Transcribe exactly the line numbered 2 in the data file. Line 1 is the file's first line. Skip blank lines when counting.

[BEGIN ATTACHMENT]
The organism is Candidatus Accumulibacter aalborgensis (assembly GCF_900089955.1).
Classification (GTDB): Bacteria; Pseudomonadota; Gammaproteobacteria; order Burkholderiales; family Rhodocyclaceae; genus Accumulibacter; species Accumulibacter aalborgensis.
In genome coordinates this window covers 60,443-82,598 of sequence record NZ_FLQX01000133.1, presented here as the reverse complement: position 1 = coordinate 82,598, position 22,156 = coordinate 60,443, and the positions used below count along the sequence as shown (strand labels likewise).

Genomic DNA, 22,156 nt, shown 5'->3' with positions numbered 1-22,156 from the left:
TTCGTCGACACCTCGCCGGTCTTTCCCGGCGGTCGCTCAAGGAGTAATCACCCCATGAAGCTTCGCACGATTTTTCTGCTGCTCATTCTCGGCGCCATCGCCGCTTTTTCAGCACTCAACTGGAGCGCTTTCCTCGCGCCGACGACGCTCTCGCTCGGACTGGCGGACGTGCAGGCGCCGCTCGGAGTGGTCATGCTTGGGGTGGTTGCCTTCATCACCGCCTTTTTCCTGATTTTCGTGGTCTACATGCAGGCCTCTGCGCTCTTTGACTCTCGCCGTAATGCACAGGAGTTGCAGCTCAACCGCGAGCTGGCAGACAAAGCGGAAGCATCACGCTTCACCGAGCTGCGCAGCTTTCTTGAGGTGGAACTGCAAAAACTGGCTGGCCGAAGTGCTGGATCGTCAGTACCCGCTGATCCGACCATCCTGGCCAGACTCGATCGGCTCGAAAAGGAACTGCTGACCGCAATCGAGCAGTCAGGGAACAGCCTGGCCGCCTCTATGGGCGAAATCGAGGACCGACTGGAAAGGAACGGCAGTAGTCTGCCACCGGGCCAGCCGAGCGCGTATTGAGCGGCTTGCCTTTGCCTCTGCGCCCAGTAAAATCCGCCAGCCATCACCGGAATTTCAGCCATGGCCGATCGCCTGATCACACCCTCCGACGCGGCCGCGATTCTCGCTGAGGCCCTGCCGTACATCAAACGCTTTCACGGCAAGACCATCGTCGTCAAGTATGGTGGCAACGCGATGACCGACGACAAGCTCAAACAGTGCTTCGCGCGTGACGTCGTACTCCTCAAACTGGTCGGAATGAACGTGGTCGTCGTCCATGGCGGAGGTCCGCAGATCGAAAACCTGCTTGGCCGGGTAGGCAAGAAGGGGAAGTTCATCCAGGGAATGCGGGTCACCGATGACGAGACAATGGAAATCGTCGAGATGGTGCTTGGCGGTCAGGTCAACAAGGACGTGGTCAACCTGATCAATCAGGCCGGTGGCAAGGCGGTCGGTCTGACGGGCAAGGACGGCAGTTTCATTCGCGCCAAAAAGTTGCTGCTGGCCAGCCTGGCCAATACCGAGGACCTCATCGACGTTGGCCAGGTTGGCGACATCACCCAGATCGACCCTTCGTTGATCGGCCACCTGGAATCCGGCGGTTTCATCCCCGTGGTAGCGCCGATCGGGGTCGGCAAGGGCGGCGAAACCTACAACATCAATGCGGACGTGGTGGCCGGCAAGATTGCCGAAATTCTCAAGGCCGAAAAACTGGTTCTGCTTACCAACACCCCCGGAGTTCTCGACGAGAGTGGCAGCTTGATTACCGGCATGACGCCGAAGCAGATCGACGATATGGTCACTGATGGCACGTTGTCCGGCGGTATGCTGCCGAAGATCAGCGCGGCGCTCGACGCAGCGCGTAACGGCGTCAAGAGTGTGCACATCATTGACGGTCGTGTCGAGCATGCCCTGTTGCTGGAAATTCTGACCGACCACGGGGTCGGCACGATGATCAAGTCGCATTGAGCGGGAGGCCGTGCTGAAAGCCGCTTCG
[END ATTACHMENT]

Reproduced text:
Classification (GTDB): Bacteria; Pseudomonadota; Gammaproteobacteria; order Burkholderiales; family Rhodocyclaceae; genus Accumulibacter; species Accumulibacter aalborgensis.